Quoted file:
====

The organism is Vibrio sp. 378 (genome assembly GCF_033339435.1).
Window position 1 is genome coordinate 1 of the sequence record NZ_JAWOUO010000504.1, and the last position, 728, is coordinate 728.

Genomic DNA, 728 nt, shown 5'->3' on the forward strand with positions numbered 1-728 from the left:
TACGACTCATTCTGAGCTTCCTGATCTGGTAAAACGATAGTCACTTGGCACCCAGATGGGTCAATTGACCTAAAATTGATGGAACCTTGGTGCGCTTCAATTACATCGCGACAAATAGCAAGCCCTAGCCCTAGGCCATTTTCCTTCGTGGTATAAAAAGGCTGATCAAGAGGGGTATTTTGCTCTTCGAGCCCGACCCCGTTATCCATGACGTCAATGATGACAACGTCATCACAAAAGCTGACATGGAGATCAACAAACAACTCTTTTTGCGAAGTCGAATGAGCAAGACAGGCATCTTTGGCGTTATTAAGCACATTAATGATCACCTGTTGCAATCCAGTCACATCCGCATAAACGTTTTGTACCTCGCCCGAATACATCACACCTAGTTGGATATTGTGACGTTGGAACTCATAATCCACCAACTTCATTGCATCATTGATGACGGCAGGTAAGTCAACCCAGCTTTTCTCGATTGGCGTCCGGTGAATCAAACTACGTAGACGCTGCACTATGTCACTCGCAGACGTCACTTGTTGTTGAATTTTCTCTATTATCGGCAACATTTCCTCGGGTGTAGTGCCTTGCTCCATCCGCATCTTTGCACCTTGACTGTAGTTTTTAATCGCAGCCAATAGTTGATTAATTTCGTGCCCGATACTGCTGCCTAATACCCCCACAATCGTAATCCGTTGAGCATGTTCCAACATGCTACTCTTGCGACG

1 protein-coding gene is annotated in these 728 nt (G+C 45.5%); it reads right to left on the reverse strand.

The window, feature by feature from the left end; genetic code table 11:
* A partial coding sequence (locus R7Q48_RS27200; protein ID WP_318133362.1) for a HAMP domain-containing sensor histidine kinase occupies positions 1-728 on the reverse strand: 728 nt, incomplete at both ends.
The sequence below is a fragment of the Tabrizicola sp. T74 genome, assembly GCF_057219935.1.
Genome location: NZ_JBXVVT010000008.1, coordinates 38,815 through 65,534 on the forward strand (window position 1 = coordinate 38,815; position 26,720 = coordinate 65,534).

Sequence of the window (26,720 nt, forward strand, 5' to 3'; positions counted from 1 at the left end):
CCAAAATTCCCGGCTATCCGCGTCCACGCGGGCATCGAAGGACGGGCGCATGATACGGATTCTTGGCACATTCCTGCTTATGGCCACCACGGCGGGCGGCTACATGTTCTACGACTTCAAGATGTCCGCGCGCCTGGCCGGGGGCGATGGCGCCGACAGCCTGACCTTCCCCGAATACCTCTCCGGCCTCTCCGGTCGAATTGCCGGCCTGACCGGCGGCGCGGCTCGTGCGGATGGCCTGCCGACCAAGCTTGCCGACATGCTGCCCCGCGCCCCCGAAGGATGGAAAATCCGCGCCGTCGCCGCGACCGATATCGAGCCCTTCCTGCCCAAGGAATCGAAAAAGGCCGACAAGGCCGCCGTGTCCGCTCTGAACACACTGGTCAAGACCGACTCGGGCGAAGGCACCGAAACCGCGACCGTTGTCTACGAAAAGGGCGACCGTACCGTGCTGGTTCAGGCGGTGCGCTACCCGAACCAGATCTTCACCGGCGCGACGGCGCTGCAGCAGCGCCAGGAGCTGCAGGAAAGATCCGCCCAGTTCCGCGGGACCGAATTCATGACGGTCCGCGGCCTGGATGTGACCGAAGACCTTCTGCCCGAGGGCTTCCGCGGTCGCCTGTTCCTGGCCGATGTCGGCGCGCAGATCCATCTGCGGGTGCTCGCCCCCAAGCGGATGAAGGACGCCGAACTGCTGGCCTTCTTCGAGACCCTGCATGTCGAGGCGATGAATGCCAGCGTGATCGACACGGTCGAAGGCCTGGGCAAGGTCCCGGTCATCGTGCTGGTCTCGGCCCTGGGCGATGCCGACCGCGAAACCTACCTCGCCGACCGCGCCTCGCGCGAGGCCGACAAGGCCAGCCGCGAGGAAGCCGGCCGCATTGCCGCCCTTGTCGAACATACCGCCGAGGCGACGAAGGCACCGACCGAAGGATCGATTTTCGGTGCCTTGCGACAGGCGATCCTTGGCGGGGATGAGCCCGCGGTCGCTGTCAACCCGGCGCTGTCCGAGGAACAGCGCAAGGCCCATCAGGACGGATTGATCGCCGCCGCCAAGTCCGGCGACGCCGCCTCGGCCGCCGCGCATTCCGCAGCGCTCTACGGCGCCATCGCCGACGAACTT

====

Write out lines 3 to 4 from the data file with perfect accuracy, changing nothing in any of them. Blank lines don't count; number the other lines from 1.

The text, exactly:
Genomic DNA, 728 nt, shown 5'->3' on the forward strand with positions numbered 1-728 from the left:
TACGACTCATTCTGAGCTTCCTGATCTGGTAAAACGATAGTCACTTGGCACCCAGATGGGTCAATTGACCTAAAATTGATGGAACCTTGGTGCGCTTCAATTACATCGCGACAAATAGCAAGCCCTAGCCCTAGGCCATTTTCCTTCGTGGTATAAAAAGGCTGATCAAGAGGGGTATTTTGCTCTTCGAGCCCGACCCCGTTATCCATGACGTCAATGATGACAACGTCATCACAAAAGCTGACATGGAGATCAACAAACAACTCTTTTTGCGAAGTCGAATGAGCAAGACAGGCATCTTTGGCGTTATTAAGCACATTAATGATCACCTGTTGCAATCCAGTCACATCCGCATAAACGTTTTGTACCTCGCCCGAATACATCACACCTAGTTGGATATTGTGACGTTGGAACTCATAATCCACCAACTTCATTGCATCATTGATGACGGCAGGTAAGTCAACCCAGCTTTTCTCGATTGGCGTCCGGTGAATCAAACTACGTAGACGCTGCACTATGTCACTCGCAGACGTCACTTGTTGTTGAATTTTCTCTATTATCGGCAACATTTCCTCGGGTGTAGTGCCTTGCTCCATCCGCATCTTTGCACCTTGACTGTAGTTTTTAATCGCAGCCAATAGTTGATTAATTTCGTGCCCGATACTGCTGCCTAATACCCCCACAATCGTAATCCGTTGAGCATGTTCCAACATGCTACTCTTGCGACG